Food for Change

02 April 2018

Three young Malaysians are working to empower refugees living in Malaysia with a catering and food delivery business.

A chance meeting at a volunteer program led three university students, Kim Lim, Lee Swee Lin and Suzanne Ling, to start The Picha Project, a catering and food delivery business that commissions refugees living in Malaysia.

Back in 2016, the trio experimented with the idea of selling packed lunches at school made by a refugee family from Myanmar. After four months of trial and error, they finally got into the groove and decided to go full-time.

(From left) The Picha Project founders Suzanne Ling, Lee Swee Lin and Kim Lim.

The project began with just one family and 20 homemade lunchboxes. Today, it has served more than 60,000 meals prepared by nine refugee families from Afghanistan, Iraq, Myanmar and Palestine.

"There are more than 150,000 refugees in Malaysia that are registered with the United Nations High Commissioner for Refugees," Lim says.

Credit: Gerry Fox

"A lot of them struggle financially because they are not allowed to legally work in this country. Most of the kids drop out from school because their families can't afford it. They don't even have enough money to cover basic needs like food, shelter and medical bills."

In the beginning, it was a challenge for the team to overcome the public stigma of working with refugees. They admit that a lot of clients were concerned with food safety and quality, and had the perception that refugees are a threat to the nation.

"The negative stereotyping of refugees makes people fear them, but in reality they are just like the rest of us," says Lee.

Qhabeli rice from Sakina’s Afghan Kitchen

"They have the same dreams for their children. They work hard to support their families. They should be treated equally and have the same opportunities as everyone else. What we are trying to do is provide them with a platform to do that."

As the Picha Project is essentially a food business that caters to a number of large corporations, quality is a top priority. Lim says the refugees are sent for proper training, and all the food is cooked on the day of delivery to guarantee freshness.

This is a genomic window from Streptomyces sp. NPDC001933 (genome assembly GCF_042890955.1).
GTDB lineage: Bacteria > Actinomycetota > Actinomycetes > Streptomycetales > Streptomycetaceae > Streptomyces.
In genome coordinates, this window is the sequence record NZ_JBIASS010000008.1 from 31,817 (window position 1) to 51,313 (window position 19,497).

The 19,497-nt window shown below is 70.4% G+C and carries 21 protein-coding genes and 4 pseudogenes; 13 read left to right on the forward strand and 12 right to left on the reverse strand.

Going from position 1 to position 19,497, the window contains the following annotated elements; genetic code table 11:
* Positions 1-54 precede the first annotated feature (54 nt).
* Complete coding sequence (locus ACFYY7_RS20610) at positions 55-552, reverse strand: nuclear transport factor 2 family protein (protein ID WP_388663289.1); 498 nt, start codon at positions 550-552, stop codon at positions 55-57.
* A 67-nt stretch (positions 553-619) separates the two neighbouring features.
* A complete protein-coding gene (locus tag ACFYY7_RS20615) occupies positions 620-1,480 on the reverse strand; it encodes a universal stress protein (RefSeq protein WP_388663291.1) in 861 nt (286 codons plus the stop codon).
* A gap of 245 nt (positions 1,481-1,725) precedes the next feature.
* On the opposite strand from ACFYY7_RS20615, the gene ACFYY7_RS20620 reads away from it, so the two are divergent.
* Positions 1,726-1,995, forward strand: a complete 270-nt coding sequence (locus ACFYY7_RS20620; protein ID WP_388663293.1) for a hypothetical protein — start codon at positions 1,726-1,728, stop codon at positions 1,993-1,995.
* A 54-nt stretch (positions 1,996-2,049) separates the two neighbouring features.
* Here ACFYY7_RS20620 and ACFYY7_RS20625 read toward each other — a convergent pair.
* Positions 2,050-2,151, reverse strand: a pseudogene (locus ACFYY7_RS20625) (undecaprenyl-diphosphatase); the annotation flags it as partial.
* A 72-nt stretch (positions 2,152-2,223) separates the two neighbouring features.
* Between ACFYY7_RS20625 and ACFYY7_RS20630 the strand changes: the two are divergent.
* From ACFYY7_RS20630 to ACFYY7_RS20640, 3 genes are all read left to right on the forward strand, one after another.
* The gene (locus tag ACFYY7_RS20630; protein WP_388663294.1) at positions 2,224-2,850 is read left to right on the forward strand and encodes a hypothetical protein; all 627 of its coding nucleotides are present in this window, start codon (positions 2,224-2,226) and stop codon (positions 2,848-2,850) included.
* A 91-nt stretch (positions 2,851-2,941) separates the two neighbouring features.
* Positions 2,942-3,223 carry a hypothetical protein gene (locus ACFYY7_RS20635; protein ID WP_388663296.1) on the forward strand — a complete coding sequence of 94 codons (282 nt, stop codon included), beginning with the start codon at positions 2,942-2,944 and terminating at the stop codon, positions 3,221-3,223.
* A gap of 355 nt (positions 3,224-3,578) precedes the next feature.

But at the heart of the business is a community programme that redefines the concept of 'doing good'. Donations may be helpful, but they only provide short-term solutions to a long-term problem.

Mantu (chicken dumplings) from Sakina’s Afghan Kitchen

"To really empower these refugees they have to be able to earn a stable monthly income," explains Ling.

"Hopefully, we can be the face of sustainable solutions for refugees around the world. We want to impact 30 families by the end of the year. We are also trying to build a backend system [to improve efficiency and streamline communication between the team and the families] that can be replicated in other countries."

Credit: Gerry Fox

Ultimately, the goal of The Picha Project is to create change in the attitudes and policies impacting refugees in Malaysia. By allowing them legal work rights, they can become self-reliant, rebuild their lives and contribute to the local economy.

"Change has to start with us," says Lim.

"The best that we can do is to lead by example. Instead of focusing on the negative, perhaps it's time for us to find mutual grounds, unite with one another, and work towards solving this urgent human crisis. What's the point of being here if we can't even take care of our own neighbours?"

Order your meal box from The Picha Project at

By Rozella Mahjhrin
Photos by Teoh Eng Hooi. Food photos courtesy of The Picha Project.


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